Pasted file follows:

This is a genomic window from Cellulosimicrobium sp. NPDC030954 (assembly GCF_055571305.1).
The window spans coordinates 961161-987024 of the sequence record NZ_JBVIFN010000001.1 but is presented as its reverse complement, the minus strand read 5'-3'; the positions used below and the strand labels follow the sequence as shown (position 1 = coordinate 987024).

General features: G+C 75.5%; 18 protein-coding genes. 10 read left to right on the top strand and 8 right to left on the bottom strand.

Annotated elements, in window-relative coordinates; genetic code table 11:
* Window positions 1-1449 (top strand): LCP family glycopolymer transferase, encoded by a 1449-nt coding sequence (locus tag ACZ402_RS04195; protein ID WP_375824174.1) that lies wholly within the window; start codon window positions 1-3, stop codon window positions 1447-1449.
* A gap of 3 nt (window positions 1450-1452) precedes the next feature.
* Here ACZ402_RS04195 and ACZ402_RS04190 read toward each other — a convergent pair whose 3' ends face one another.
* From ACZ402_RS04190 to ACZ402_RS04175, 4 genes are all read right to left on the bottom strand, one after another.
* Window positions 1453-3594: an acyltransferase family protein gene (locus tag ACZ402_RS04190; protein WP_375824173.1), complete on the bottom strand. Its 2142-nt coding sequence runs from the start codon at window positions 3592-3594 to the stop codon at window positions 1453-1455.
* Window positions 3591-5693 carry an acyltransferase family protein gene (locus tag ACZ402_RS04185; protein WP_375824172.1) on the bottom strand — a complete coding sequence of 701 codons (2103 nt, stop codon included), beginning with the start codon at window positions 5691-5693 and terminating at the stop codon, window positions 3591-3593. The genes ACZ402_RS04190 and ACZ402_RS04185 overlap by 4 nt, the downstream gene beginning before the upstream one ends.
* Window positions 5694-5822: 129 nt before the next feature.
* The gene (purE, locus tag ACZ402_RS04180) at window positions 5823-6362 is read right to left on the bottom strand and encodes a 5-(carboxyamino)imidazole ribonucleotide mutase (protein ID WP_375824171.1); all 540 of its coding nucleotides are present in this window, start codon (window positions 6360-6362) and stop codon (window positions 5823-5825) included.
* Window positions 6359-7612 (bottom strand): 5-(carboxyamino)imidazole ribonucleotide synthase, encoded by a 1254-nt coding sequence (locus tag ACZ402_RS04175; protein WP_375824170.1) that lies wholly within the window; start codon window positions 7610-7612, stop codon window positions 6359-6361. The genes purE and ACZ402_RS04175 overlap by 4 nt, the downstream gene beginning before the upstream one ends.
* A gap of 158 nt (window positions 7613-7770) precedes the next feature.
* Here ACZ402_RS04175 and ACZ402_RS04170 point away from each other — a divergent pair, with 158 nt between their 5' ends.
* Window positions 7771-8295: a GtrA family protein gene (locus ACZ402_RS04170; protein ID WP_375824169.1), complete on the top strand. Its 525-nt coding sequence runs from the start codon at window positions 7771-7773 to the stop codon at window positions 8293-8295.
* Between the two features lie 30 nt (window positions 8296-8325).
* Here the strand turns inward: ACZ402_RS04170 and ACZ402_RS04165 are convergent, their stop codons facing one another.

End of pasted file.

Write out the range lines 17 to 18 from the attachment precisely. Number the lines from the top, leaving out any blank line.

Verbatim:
* Between the two features lie 30 nt (window positions 8296-8325).
* Here the strand turns inward: ACZ402_RS04170 and ACZ402_RS04165 are convergent, their stop codons facing one another.